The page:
Burning Tree Club, the last all-male golfing bastion in the Washington area, was told by Montgomery County's state senators today that it must either open its doors to women or be stripped of its $152,000 yearly exemption from state and county property taxes.
The senate delegation voted 7 to 0 in favor of a bill that would remove tax breaks for any private clubs or organizations in the county that discriminate on the basis of sex, race, creed or color. Today's action, combined with earlier approval by the county's House members, virtually assures passage of the legislation because bills that are limited to a particular area usually are passed by the full House and Senate without debate.
The 600 men who belong to Burning Tree, one of the nation's most prestigious country clubs, pay an initiation fee of $12,000 and annual dues of $1,700. Traditionally, all presidents and Supreme Court justices are invited to join the club, but that precedent was broken with the appointment of Sandra Day O'Connor to the Supreme Court. Burning Tree is known as "The Club of Presidents," although according to the White House, neither President Reagan nor Vice President Bush is a member.
Burning Tree currently pays only $13,000 of the $165,000 it would otherwise be assessed in property taxes by the county and state because of the exemption, which is granted for providing "open space" in the urbanized county.
State Sen. Sidney Kramer (D-Montgomery), whose change of position and impassioned speech on the issue played a key role in today's outcome, said, "I voted against the bill for two years in the hope that Burning Tree would begin to look into expanding its facilities so women could be included. But nothing happened . . . and I sensed that nothing would happen unless the legislature gave the club some incentive to take action."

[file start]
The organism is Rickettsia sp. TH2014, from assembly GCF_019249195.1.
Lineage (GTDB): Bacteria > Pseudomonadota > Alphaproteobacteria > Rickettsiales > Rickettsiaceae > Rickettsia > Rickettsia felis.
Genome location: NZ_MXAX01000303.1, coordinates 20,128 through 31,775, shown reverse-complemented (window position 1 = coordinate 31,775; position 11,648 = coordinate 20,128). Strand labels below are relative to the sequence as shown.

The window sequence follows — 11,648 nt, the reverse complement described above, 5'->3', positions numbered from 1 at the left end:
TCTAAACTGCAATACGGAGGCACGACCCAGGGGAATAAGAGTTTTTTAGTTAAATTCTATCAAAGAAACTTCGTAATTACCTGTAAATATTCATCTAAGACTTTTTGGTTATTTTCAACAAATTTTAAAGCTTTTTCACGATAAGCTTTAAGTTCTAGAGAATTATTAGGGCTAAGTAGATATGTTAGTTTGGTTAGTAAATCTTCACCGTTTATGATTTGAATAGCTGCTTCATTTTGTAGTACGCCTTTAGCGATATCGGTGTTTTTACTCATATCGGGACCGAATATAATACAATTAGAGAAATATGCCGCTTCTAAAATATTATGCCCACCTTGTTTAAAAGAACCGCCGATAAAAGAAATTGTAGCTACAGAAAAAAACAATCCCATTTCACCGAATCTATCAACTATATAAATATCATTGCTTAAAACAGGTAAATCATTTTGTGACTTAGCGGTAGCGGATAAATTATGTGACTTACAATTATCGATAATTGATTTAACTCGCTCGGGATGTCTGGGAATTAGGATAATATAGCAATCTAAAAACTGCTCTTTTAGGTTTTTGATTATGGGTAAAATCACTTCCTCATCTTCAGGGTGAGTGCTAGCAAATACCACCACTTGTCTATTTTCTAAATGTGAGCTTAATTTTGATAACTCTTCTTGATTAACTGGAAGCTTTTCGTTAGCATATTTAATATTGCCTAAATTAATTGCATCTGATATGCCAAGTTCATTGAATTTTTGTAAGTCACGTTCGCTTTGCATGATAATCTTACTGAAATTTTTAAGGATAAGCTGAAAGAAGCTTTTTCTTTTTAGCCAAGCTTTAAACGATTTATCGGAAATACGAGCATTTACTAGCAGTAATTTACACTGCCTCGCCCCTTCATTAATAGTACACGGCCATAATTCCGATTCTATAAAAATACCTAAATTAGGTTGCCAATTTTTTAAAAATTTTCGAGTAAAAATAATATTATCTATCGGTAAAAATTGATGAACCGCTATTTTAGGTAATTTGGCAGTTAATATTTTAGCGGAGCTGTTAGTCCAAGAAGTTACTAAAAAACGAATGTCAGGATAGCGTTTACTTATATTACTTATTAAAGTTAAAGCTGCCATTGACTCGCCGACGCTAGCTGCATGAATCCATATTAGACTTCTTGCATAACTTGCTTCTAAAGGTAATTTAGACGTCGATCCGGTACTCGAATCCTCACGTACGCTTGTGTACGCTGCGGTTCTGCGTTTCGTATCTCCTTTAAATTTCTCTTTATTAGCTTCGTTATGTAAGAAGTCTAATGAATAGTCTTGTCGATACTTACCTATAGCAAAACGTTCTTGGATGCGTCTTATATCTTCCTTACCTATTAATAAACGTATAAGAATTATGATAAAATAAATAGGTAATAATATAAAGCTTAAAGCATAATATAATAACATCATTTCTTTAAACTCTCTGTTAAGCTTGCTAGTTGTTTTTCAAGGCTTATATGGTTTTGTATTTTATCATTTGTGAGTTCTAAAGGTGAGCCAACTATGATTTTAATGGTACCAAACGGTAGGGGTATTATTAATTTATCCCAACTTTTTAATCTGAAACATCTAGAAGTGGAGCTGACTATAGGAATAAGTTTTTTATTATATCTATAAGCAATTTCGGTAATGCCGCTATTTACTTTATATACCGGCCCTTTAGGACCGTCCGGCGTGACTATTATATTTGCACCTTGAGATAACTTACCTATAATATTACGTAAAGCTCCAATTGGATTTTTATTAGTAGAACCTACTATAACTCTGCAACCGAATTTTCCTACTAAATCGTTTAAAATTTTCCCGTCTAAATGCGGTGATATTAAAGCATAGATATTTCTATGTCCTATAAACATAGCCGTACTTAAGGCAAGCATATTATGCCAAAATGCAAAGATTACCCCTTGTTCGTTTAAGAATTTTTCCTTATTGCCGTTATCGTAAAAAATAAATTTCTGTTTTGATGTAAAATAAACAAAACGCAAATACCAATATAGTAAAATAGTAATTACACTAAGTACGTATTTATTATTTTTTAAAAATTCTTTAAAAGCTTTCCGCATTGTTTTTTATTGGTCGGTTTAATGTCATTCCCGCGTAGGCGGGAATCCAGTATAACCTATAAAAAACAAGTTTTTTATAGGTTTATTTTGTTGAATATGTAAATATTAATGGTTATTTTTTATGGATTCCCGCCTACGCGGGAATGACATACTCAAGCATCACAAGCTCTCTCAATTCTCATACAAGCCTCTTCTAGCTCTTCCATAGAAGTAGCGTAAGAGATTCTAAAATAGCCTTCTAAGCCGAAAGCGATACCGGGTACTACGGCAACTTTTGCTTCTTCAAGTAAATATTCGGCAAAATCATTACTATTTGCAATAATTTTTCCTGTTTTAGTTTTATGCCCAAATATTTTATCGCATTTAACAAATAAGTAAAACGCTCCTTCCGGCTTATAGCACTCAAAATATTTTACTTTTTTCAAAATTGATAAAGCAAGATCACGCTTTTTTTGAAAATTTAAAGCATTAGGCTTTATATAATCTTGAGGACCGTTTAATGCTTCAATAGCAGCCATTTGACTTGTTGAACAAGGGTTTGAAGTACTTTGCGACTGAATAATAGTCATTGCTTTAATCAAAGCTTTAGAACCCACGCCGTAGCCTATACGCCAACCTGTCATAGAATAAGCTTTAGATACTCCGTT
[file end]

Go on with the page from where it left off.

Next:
Kramer said the club could pay the full property tax "if it assessed another $250 in annual dues to its membership."
"Certainly the county should not endorse discrimination," said Sen. Stewart Bainum Jr. (D-Montgomery), who for three years has tried to get the legislation passed. "And we should absolutely not be granting tax breaks to those who discriminate."
Burning Tree President Jim Gibbons and vice president Dave McDonald were both out of town today, according to William Reese, a club manager.
Gibbons met last Saturday with representatives of the National Organization for Women and 21 other women's groups in the county who were supporting the bill. His only commitment then reportedly was to promise to take their views to his club's board of directors.
Today's vote was a turnaround from four weeks ago, when the delegation killed the bill by a 4-to-3 vote. One of the no votes was cast by Sen. Margaret C. Schweinhaut (D-Montgomery), the only female member of the delegation, who said she was worried that women's clubs would also lose their tax exemptions. Today, Schweinhaut changed her vote after reading a letter from women's clubs saying they did not oppose the bill because their by-laws are not discriminatory.
(Burning Tree deleted the male membership requirement from its constitution a few years ago, according to its history, "to register its freedom from bias toward the dears.")
After the senate delegation's initial rejection last month, an amendment exempting Burning Tree from the bill passed 6 to 1, the only no vote cast by a furious Bainum.
But when that version got to Montgomery's House delegation, where 13 of the 19 members are women, they promptly stripped away the Burning Tree amendment, passed the original legislation and sent it back to the senate.
At that point, NOW's Montgomery chairman, Marie McGlone, began lobbying delegation members.
It was five years ago this week that then-Maryland Attorney General Francis B. Burch ruled that Burning Tree could legally bar women from membership and continue to get the tax breaks.
Burch found "the club's policy of excluding women as members or guests" is acceptable because the club is operated "primarily" for men.
He observed that unlike other clubs, Burning Tree "does not play host to women at any other time or any other place." In fact, Burch said, "the club's pro shop, separate from the club house, allows entry to members' wives only by appointment on specific December days prior to Christmas."
The only documented breach of the all-male bastion occurred nearly 30 years ago, when a small airplane developed trouble and was forced to land near the 18th green. To the astonishment of the golfers, a woman stepped out of the plane and actually walked on the fairway. "The guys damn near fainted," reported a club historian, who added that the men dealt "gallantly" with the female intruder "until a taxi could be summoned to take her away."